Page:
Higher education must stop covering up misconduct

If universities will not give up NDAs, how can we expect private corporations to do any better, asks Julie Macfarlane

January 26, 2022
Sweeping facts under the carpet
Source: iStock

Last week’s announcement by UK universities minister Michelle Donelan that she wants to bear down on the use of non-disclosure agreements (NDAs) to cover up misconduct comes as a huge relief to those of us who have watched with growing alarm as NDAs have become a “go-to” for silencing complainants.

Terminating an employee for sexual harassment? Give them an NDA to go quietly, and simply “pass-the-trash” to another unknowing university (there are many examples of this). Reached a finding of misconduct but stopping short of termination? Use an NDA to prevent student and staff finding out and demanding further sanctions.

Some universities even require a pre-emptive NDA to initiate a complaints process, and they commonly negotiate deals directly with perpetrators without involving the victims at all. In many university processes, complainants are not permitted to see the final decision – or they are asked to sign an NDA before they can access it. Where the complainant is a party, they are told that they “must” sign an NDA to “protect themselves”. This is neither true nor accurate – a complainant does need a one-sided confidentiality clause, but it should not come at the price of protecting the person who harmed them.

Donelan’s call on universities to publicly pledge to no longer use NDAs is, rightly, not limited to cases of sexual harassment. I have seen embezzlement, bullying, discrimination, research fraud and many other harms covered up by NDAs, and not just in the UK: this is an established practice across Canada, the US, and probably many other countries, too. But the tide is starting to turn.

Alongside Zelda Perkins, the first woman to break her NDA with Harvey Weinstein, I have launched Can’t Buy My Silence, a global campaign to ban NDAs. Legislation we have promoted is proceeding in The Republic of Ireland and in England and Wales. It has already been enacted in Prince Edward Island and is being considered by lawmakers in three other Canadian provinces.

The public response has been extraordinary, with many brave individuals coming forward to describe the impact of signing an NDA. Their stories all refer to a constant sense of living under threat, which continues their trauma, and a feeling of frustration and even despair at being unable to speak to others (NDAs often proscribe talking to family, friends or professional therapists).

The prevalence of NDAs is being quickly established. Our UK data partner, Speak Out Revolution, is collecting survey data from respondents who have reported workplace harassment and bullying. More than a third of education-sector respondents report having had to sign an NDA, and another 14 per cent “cannot say for legal reasons”. This is code for having signed an NDA, so the total proportion of complainants who have signed an NDA is a whopping 50 per cent. Of those, 95 per cent say that it has affected their mental health.  

I have seen a lot of positive change in the 40 years I have worked as a university teacher in both the UK and Canada. But tackling the insidious invasion of NDAs into university processes feels like a critical unfinished task – and yes, it’s personal. I was caught in the tangled web created by an NDA between a terminated faculty member and my university, refusing to lie when I was called for an offline reference by other institutions that he went on to apply to. In that moment, it was crystal clear to me that I had a responsibility as an educator to protect all students from known harms (and I knew a great deal about the harms in this case). I also hold this duty towards the parents of students and prospective students. It is an unbreachable trust.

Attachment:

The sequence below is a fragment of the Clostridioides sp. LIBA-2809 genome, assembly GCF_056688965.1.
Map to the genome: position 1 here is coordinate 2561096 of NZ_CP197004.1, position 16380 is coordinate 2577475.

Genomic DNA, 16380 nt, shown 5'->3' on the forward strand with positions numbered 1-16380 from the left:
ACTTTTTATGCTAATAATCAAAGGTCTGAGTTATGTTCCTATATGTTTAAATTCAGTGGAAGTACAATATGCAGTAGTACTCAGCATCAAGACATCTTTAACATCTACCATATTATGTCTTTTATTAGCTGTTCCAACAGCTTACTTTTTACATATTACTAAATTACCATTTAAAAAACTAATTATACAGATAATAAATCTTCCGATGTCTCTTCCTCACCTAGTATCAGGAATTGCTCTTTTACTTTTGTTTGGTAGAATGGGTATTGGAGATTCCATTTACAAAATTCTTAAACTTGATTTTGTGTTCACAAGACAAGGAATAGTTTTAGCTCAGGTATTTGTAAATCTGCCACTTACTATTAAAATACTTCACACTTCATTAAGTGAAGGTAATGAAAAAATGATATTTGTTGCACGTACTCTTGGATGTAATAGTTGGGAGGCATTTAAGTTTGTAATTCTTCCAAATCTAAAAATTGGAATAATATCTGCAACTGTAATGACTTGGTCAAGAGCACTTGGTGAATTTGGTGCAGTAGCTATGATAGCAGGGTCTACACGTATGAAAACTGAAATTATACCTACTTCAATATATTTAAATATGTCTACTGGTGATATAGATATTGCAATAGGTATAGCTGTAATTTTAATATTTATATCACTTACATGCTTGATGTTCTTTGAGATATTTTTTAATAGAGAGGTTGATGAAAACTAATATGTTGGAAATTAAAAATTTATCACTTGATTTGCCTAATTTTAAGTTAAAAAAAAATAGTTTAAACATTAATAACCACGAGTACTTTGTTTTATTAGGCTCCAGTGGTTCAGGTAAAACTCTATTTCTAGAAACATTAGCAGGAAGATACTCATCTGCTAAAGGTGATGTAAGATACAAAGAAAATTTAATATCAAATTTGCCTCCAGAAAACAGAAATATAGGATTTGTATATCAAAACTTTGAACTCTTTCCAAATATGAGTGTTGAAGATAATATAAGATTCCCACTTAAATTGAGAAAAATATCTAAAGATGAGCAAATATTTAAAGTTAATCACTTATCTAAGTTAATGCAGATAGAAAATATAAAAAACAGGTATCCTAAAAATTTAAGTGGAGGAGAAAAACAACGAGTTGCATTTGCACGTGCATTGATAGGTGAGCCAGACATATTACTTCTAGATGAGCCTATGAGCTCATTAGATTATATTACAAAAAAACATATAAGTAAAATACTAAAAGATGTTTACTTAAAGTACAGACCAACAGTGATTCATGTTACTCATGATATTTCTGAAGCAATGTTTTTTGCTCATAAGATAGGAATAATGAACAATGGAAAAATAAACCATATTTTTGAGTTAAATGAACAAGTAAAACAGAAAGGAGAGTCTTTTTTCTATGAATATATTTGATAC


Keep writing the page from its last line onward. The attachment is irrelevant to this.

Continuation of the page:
Universities are not just a bunch of separate institutions competing with one another – they are part of a wider community that shares values of openness, debate and learning. My colleagues are not just in my own school, and I believe that universities owe one another truthfulness and transparency. Intentionally hiding details of misconduct from other universities is wrong. Yet my university management not only erased the former faculty member’s long record of complaints after firing him for harassment – they gave him a letter of recommendation.

NDAs are part of a culture of silencing and suppressing information that has grown deep roots in higher education. We all know that there is a price to speaking up, and for staff that typically includes retaliation. This price is also being paid by the most vulnerable and powerless parties in universities – students, who often don’t bother to make a complaint because they know they will be asked to sign an NDA and will be alone and isolated. These are young people at the beginning of their careers, who are being told that cover-up and failing to warn others is the right moral choice. It is not.

Universities are critically shaping young lives. They are doing this with public money. For both reasons, they should be societal leaders, setting a standard for accountability and openness that businesses and other institutions, led by graduates, will hopefully emulate. If universities will not give up NDAs, how can we expect private corporations to do any better?

Donelan’s pledge is a recognition that universities can both reject a harmful practice and make a positive decision for change. Please lobby your own institution to sign up.

Julie Macfarlane is emerita distinguished university professor at the University of Windsor, and a Member of the Order of Canada. She is the co-founder, with Zelda Perkins, of Can’t Buy My Silence, campaigning to ban NDAs.

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